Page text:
So it’s only logical that you want to optimize your time in bed. Now, what happens if your partner is making it difficult to sleep? The last thing you want is to lay awake in bed at night, harboring angry feelings towards your partner.
What are some habits that could potentially break the relationship?
#1 going to bed at different times
Try to synchronize your sleep schedules. If your partner needs to wake up at 7, because it’s time for work, and you wake up at 8 and work from home – it might be better to change your bedtime so that you wake up at 7 as well.
Now, in some cases this doesn’t work. If you’re working the night shift, then it’s not recommended to do this. But I’m mainly talking if the differences are small. Going to bed at different times can be the beginning of you starting to drift apart from each other.
#2 insomnia, snoring, tossing and turning
In this case, it’s important to work on the problem. Solutions are:
- Insomnia: decreasing stress, following a healthy diet, getting sun throughout the day, limiting screens at night and/or taking melatonin.
- Snoring: cutting down on drinking, quitting smoking, following a healthy diet, changing sleeping positions.
- Tossing and turning: decreasing stress, finding the right sleeping position for you or maybe getting a new more comfortable mattress.
#3 different wants and needs in the bedroom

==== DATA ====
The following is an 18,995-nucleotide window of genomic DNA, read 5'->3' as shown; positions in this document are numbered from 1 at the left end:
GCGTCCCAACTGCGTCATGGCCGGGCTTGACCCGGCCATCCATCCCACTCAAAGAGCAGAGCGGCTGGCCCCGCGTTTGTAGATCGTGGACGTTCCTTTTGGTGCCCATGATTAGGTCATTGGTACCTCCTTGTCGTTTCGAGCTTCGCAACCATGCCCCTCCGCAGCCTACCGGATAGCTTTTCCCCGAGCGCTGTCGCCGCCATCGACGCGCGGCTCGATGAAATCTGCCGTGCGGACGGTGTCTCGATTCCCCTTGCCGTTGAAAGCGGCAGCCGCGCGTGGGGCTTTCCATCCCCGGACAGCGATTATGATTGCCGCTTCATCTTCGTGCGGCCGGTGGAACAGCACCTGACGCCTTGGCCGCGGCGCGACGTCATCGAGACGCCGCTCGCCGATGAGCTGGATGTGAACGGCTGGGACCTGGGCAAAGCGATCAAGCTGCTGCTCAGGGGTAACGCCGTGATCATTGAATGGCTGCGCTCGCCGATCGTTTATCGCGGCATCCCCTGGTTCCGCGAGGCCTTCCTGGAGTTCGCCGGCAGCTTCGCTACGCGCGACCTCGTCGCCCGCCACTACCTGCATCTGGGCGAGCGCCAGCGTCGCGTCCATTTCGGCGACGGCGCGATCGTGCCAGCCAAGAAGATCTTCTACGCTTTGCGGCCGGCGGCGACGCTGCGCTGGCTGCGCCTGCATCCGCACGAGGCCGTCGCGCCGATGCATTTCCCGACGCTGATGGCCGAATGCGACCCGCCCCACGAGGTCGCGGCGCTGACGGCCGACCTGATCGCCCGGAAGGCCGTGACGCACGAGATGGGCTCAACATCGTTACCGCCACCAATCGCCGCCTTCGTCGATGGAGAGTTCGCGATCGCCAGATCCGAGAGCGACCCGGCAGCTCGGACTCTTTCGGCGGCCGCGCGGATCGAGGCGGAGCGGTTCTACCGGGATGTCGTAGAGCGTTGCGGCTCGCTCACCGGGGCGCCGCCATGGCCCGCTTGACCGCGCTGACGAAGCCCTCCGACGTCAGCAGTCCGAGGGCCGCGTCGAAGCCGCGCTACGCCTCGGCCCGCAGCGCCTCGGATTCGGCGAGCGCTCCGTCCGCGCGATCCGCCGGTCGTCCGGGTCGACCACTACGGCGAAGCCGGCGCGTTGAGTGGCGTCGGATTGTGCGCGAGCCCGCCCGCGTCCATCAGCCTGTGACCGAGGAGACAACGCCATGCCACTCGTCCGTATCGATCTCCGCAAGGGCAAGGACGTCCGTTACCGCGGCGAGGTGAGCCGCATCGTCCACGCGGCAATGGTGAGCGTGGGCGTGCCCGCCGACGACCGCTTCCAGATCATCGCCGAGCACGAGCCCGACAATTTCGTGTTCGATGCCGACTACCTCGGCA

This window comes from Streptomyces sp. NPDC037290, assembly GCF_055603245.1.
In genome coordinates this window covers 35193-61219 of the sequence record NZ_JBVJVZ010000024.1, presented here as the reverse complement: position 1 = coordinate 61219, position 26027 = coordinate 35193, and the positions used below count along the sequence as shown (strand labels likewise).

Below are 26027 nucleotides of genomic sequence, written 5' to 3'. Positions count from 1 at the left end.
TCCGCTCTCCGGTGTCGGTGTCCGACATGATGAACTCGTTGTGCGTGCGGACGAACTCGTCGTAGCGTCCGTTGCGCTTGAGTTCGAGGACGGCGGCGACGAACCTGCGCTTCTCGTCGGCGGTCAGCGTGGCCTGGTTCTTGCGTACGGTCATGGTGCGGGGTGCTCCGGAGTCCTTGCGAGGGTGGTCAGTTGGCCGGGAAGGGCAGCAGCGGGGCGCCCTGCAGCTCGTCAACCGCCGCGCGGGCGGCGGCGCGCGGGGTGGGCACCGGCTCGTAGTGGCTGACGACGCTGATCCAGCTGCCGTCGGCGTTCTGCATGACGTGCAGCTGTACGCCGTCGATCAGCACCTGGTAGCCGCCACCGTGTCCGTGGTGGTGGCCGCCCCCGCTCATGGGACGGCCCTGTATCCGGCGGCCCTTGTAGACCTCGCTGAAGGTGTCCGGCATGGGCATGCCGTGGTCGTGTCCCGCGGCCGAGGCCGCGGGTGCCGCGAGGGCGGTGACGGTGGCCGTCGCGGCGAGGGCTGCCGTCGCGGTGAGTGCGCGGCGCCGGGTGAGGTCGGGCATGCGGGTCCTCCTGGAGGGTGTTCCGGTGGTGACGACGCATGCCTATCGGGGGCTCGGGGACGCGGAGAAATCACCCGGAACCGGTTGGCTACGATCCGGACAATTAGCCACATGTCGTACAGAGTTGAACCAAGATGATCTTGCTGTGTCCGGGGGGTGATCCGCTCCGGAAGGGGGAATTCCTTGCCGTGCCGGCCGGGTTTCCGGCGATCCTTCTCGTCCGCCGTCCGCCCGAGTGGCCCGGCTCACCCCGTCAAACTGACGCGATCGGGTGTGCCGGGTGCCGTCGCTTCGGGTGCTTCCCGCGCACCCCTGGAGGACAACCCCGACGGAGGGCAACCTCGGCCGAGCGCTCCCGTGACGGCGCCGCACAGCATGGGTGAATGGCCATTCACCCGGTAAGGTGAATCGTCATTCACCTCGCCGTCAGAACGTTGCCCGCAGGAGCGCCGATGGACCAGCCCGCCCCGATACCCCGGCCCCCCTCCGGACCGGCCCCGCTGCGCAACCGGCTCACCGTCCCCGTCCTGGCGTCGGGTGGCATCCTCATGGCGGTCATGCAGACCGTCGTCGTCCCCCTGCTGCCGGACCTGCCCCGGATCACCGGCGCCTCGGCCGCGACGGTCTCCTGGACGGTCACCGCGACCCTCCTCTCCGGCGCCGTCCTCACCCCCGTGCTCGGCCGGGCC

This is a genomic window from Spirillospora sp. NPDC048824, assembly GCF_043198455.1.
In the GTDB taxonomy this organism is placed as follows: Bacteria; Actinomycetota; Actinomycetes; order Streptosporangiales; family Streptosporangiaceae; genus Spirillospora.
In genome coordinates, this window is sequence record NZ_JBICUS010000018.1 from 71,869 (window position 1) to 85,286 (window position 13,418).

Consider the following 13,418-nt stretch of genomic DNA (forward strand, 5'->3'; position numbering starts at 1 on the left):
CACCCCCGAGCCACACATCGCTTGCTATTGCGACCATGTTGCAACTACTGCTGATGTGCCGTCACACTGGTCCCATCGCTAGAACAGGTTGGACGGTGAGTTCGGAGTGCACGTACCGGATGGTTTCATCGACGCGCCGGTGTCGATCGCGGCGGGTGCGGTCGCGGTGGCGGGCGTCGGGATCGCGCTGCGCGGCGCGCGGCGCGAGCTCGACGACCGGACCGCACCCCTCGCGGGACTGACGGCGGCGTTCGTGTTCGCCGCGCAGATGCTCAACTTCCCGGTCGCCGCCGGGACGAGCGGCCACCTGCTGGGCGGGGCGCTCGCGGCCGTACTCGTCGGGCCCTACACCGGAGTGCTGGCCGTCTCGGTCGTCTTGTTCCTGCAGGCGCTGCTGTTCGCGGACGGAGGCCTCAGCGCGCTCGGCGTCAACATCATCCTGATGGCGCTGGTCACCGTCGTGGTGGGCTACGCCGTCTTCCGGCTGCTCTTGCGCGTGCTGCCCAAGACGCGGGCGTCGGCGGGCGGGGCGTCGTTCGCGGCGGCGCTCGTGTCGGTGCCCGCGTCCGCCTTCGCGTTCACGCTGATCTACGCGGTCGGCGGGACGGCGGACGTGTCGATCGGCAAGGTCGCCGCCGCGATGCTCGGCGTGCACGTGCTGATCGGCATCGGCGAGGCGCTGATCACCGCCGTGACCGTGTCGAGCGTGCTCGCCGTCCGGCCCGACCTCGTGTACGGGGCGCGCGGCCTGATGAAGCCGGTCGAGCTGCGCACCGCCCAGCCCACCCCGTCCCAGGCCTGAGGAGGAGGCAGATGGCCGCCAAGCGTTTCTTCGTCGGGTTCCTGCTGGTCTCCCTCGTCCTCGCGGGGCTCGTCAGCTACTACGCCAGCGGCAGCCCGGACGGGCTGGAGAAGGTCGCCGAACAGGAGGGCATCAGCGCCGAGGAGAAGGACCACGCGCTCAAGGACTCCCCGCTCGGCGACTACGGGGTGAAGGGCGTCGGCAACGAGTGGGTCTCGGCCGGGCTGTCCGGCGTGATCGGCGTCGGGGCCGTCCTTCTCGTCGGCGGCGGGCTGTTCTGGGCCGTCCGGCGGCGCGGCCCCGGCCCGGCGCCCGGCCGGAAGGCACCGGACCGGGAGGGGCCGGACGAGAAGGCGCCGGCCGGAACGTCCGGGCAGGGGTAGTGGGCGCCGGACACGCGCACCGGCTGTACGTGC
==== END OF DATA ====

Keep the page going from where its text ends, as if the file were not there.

In this case it’s important to discuss well with each other what is important to you. If you’re fine with some light, but also sleep well when it’s pitch dark – but your partner literally can’t sleep when there’s even one little ray of light coming in, then it’s better to go with black out curtains.
Discuss with each other what your wants and needs are. Compromise on things that are ‘wants’ for you and ‘needs’ for your partner. If you both do this, you both will sleep better.
- Men tend to fall asleep after sex
- Women have a harder time falling asleep after it because they’re still aroused
Conversely for women: if you know that your man has trouble sleeping, having regular sex before bed can help him. Or if he’s having an important meeting next day and feels a bit anxious, you know the solution.
In the end, it’s important that you’re both aware of how a good night’s sleep affects you – and that you both work on getting enough sleep and overcoming these common obstacles that many couples experience at night.
If you haven’t already read the book, it’s a great place to start - Relationship Reboot: Break free from the bad habits in your relationship.
David B. Younger, Ph.D. is the creator of Love After Kids, for couples that have grown apart since having children. He is a clinical psychologist and couples therapist with a web-based private practice and lives in Austin, Texas with his wife, 14-year-old son, 4-year-old daughter and 6-year-old toy poodle.